Suddenly stocks are plummeting. Is this the BIG ONE. Is this the beginning of the end. I am reminded that the Nikkei Index, Japan's stock market, lost some 87% from 1989 (it's housing bubble popping) through 2010. We have been following Japan, step for step. Europe and England have been following us. Are we all going to hell?
High-flying momentum stocks have been hammered. Our new portfolio shows all this. Is this a rotation into...what? Into more established companies that actually earn money with their business? We do see this. We see a rotation into safer issues. SAFETY. Suddenly safety is a bonus. Oddly we also see a rotation, at least short-term, into non-US markets, including China, and developing nations: Asia, Brazil, even Turkey. Really? Why Turkey?
Of course, sophisticated money managers have learned to use a full palette in their cutting-edge investment technology. Shift your money from overbought markets into oversold markets. Is China oversold? This isn't clear. Clearly the developing world has seen its markets hammered recently.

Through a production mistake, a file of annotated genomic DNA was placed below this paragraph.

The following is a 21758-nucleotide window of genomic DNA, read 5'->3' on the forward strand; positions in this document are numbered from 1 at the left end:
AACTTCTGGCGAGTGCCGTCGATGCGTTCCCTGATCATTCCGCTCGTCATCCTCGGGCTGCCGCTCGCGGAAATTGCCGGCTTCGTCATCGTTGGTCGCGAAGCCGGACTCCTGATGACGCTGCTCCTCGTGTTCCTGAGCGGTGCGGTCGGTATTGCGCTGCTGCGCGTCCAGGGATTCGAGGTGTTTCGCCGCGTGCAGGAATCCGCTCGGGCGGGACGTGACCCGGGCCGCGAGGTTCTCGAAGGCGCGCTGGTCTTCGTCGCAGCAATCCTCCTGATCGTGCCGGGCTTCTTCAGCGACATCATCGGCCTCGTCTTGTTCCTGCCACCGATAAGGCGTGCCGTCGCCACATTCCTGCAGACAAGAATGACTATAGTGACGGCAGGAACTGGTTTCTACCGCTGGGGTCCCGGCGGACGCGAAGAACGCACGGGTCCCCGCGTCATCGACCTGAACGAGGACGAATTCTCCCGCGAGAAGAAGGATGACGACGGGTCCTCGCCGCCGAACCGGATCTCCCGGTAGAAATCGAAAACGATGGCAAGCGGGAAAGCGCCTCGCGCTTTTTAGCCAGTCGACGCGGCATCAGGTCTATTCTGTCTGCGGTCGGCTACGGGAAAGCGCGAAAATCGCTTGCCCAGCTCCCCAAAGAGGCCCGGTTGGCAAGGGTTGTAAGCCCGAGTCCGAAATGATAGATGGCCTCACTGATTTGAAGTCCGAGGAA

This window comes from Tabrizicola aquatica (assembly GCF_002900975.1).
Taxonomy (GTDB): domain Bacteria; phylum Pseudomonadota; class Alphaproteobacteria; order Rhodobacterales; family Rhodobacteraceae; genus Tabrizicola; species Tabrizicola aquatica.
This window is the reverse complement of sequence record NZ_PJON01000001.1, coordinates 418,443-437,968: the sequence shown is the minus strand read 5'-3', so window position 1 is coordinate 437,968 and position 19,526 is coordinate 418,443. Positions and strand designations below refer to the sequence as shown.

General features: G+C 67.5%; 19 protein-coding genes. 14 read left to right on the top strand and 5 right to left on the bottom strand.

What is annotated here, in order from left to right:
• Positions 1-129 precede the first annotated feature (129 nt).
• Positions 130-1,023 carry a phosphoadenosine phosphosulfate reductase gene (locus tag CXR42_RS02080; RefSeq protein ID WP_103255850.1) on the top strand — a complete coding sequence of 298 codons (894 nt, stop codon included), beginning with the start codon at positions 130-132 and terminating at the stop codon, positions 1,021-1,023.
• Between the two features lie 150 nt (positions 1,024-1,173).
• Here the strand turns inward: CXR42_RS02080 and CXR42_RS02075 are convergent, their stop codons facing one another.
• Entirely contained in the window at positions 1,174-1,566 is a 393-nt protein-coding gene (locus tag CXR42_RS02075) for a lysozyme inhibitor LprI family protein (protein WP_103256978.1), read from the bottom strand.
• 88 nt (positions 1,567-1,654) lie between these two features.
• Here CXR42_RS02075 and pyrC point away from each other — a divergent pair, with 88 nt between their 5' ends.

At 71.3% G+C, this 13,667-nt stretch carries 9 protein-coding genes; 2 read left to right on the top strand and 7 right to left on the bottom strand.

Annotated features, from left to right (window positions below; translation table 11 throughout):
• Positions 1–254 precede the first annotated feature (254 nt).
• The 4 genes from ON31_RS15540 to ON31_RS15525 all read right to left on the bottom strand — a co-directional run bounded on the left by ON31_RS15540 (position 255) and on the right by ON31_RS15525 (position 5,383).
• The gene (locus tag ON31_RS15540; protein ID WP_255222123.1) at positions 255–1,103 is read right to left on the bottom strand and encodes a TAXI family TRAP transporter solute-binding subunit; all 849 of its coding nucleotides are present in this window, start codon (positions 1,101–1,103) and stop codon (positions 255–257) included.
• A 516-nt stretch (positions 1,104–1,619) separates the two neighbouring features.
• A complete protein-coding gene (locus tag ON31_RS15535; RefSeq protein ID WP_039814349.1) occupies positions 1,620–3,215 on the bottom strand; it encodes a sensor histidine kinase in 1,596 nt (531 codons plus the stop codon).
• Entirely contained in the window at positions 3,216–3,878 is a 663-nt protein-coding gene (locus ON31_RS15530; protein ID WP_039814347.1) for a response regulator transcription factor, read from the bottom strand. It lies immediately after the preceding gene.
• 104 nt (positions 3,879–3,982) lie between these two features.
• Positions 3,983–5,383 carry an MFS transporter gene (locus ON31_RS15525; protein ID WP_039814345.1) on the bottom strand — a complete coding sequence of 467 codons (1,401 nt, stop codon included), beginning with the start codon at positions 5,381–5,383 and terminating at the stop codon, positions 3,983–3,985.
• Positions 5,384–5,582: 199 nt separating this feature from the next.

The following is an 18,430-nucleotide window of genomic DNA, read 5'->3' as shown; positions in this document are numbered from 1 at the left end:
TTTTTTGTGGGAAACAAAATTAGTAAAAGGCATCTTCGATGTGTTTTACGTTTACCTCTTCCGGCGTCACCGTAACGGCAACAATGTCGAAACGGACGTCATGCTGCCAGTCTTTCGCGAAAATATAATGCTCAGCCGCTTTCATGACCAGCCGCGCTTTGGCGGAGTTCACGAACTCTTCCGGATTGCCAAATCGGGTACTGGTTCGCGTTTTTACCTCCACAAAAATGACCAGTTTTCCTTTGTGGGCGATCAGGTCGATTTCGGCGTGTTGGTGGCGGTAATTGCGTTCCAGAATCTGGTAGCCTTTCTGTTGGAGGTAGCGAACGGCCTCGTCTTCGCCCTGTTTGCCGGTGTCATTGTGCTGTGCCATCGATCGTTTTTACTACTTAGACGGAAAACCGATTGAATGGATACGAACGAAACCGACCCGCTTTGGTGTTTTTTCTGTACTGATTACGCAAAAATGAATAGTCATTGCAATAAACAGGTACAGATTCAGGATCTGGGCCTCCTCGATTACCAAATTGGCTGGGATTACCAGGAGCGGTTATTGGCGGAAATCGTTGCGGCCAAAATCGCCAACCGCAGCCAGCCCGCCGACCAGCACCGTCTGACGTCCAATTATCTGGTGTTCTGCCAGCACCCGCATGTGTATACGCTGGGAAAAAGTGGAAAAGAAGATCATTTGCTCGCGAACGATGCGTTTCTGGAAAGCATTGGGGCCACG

Is that all this is, just another shuffling of money to oversold places? Maybe. There is, in truth, not a lot to cheer about in the global economy, or in global politics. In fact, we seem to be slipping closer to the abyss each day. Bernanke's plan to save us from the abyss was to stall, by printing money to give to American and World bankers and corporations in hopes of staving off massive bankruptcies and defaults. He hope organic growth would return to the marketplace and save him and us all. He did not understand that DEBT, itself, was the problem. He helped to fuel a second housing bubble and a stock market bubble; he did not understand that the housing bubble, itself, was fatal to the global economy. Housing costs too much. Housing costs too much on either an overpriced mortgage or on a monthly rent that consumes most of the working poor's salaries. There is no money left over for anything else. Americans chose housing first; then they lined up by the millions for government food stamps, so they could afford to eat.